Avera Health, an integrated health system based in Sioux Falls, South Dakota, has more than 330 locations in 100 communities throughout South Dakota, Minnesota, Iowa, Nebraska and North Dakota. It offers a full continuum of care through 33 hospitals, more than 200 clinics, as well as retirement communities, home care, and sports and fitness centers.
Since 2011, when Mary Wickersham, vice president, Revenue Cycle, joined Avera Health, the company has been on a journey toward financial centralization, greater efficiency in accounts receivable (A/R)
management, and more patient-friendly billing and collection practices.
Like other revenue-cycle managers across the ever-changing healthcare field, Wickersham and her colleagues at Avera have been working to improve cash flow and cut costs through greater payment processing efficiency — while at the same time addressing patients’ desire for a more convenient payment experience. Critical to that effort has been the company’s implementation of a centralized business office for hospital operations and complementary A/R management technology.
For years, the U.S. Bank Wholesale Lockbox service has been a key tool at Avera Health for achieving improved cash flow and collections efficiency. The company has used wholesale lockbox for collecting both hospital patient “self-pay” payments and some insurance payments.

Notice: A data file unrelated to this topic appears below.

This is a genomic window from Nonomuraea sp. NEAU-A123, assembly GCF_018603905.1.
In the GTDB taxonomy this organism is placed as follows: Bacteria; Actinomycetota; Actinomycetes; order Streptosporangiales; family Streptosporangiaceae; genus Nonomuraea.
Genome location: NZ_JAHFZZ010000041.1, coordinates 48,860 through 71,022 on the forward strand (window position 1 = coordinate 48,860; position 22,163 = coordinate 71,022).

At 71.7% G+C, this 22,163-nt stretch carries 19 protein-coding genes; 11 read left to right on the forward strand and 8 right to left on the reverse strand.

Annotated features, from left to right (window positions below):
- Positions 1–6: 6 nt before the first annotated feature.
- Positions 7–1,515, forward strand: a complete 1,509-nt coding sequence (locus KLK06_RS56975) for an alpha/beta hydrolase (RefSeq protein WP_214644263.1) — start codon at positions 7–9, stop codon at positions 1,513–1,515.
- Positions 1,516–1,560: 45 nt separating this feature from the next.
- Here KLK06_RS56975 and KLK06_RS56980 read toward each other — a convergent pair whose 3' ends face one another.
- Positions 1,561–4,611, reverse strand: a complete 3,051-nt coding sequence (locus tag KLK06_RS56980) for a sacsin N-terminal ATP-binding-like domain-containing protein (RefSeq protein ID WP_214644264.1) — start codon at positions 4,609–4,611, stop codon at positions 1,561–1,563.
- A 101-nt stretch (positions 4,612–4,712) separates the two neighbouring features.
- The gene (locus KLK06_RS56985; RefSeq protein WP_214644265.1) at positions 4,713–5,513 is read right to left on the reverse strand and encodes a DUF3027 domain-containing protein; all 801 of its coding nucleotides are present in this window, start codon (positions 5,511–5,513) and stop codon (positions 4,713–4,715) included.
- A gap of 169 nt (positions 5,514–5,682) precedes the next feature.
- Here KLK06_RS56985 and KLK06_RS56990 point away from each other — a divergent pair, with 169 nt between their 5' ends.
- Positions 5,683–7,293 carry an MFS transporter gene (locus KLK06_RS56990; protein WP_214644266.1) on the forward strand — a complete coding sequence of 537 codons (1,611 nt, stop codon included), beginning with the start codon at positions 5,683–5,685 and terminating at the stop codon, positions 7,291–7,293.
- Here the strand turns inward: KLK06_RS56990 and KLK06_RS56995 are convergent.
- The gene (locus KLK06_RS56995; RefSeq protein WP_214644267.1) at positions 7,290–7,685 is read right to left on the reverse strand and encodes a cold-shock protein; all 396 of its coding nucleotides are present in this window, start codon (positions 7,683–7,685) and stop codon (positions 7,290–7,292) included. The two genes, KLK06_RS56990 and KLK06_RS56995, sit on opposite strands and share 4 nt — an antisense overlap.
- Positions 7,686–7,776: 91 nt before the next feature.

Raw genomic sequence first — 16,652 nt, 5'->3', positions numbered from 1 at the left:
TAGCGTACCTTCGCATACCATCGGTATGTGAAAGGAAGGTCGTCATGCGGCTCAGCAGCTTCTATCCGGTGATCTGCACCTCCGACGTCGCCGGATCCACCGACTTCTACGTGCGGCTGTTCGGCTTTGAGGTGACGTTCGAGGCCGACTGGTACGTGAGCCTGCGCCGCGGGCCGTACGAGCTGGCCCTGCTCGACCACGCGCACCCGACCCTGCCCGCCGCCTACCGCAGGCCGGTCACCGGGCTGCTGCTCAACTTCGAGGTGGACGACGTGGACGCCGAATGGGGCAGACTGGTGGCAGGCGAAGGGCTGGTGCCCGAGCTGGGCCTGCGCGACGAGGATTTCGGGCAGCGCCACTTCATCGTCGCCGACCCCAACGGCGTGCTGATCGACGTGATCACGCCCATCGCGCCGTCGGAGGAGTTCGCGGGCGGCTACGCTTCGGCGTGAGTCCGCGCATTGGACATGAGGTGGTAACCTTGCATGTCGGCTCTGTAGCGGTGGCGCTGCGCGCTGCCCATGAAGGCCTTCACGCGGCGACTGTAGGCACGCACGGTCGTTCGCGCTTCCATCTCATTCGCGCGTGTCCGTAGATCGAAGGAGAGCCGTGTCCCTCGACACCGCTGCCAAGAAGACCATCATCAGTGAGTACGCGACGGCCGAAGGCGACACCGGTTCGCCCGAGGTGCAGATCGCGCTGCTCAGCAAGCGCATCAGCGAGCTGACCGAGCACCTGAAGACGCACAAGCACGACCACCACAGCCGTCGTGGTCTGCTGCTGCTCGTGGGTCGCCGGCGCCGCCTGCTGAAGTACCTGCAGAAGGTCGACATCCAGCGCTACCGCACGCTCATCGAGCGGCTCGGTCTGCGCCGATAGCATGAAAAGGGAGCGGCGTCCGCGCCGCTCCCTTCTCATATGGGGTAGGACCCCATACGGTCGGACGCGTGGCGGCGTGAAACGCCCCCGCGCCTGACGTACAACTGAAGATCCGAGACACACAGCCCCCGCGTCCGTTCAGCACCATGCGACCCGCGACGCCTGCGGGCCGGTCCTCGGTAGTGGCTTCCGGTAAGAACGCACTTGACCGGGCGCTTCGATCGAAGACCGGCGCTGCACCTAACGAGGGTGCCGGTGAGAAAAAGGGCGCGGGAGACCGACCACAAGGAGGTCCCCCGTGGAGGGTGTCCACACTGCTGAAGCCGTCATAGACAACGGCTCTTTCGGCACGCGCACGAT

With wholesale lockbox, no longer do patients and insurers mail payments directly to Avera Health facilities, requiring Avera employees to open the mail, prepare the deposit, key in the transaction, and perform balance and reconciliation duties.
Instead, patients mail payments to the lockbox, where U.S. Bank performs those duties and deposits them. Automated posting files are then provided to Avera that can be easily entered into their patient accounting system. As such, wholesale lockbox saves staff time and accelerates the deposit process.
With all the collections challenges healthcare providers face today, lockbox continues to provide a good value, Wickersham says. “Due to changes in reimbursements to hospitals, rising bad debt, higher deductibles and co-insurance, obviously the faster we can get the money in the door the better,” she says. “With wholesale lockbox, we’re also able to post payment automatically without a lot of human intervention.”
In addition, since U.S. Bank, rather than hospital employees, takes receipt of payments, lockbox eliminates segregation of duties risk, Wickersham notes.
In the past, from a financial perspective, all of the company’s hospitals operated independently, and each hospital that used a lockbox for collections had its own service. However, over the last three years, Avera has been centralizing its hospital operations into one business office structure with standard processes andprocedures. In doing so, the company has worked with U.S. Bank to consolidate its hospital lockboxes. As of spring 2016, the company had consolidated to a single lockbox for hospital patient payments and a single lockbox for insurance claim payments, both located in St. Paul. On a daily basis, Avera receives an average of about 800 patient payments and 300 insurance payments in the two lockboxes.